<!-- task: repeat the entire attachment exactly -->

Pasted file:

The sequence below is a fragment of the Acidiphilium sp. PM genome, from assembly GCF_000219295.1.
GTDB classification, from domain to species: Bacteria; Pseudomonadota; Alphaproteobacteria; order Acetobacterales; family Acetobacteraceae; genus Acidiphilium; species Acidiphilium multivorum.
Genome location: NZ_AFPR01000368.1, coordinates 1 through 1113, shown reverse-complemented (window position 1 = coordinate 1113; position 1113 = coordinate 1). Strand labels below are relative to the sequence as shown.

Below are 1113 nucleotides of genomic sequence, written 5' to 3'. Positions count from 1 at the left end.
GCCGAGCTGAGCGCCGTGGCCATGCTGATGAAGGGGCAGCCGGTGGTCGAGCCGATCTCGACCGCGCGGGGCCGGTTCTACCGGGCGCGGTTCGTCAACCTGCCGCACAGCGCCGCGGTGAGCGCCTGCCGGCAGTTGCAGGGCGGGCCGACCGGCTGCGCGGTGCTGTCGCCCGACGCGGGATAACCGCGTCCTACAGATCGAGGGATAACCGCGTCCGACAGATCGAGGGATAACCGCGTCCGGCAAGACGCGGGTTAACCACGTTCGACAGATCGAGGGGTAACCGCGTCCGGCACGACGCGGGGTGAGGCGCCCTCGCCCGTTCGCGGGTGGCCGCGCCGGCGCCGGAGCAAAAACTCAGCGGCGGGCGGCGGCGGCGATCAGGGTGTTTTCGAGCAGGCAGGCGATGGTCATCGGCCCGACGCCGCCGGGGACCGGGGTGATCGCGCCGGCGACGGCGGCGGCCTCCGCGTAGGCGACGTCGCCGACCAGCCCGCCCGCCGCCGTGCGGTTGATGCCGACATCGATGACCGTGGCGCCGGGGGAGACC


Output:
The sequence below is a fragment of the Acidiphilium sp. PM genome, from assembly GCF_000219295.1.
GTDB classification, from domain to species: Bacteria; Pseudomonadota; Alphaproteobacteria; order Acetobacterales; family Acetobacteraceae; genus Acidiphilium; species Acidiphilium multivorum.
Genome location: NZ_AFPR01000368.1, coordinates 1 through 1113, shown reverse-complemented (window position 1 = coordinate 1113; position 1113 = coordinate 1). Strand labels below are relative to the sequence as shown.

Below are 1113 nucleotides of genomic sequence, written 5' to 3'. Positions count from 1 at the left end.
GCCGAGCTGAGCGCCGTGGCCATGCTGATGAAGGGGCAGCCGGTGGTCGAGCCGATCTCGACCGCGCGGGGCCGGTTCTACCGGGCGCGGTTCGTCAACCTGCCGCACAGCGCCGCGGTGAGCGCCTGCCGGCAGTTGCAGGGCGGGCCGACCGGCTGCGCGGTGCTGTCGCCCGACGCGGGATAACCGCGTCCTACAGATCGAGGGATAACCGCGTCCGACAGATCGAGGGATAACCGCGTCCGGCAAGACGCGGGTTAACCACGTTCGACAGATCGAGGGGTAACCGCGTCCGGCACGACGCGGGGTGAGGCGCCCTCGCCCGTTCGCGGGTGGCCGCGCCGGCGCCGGAGCAAAAACTCAGCGGCGGGCGGCGGCGGCGATCAGGGTGTTTTCGAGCAGGCAGGCGATGGTCATCGGCCCGACGCCGCCGGGGACCGGGGTGATCGCGCCGGCGACGGCGGCGGCCTCCGCGTAGGCGACGTCGCCGACCAGCCCGCCCGCCGCCGTGCGGTTGATGCCGACATCGATGACCGTGGCGCCGGGGGAGACC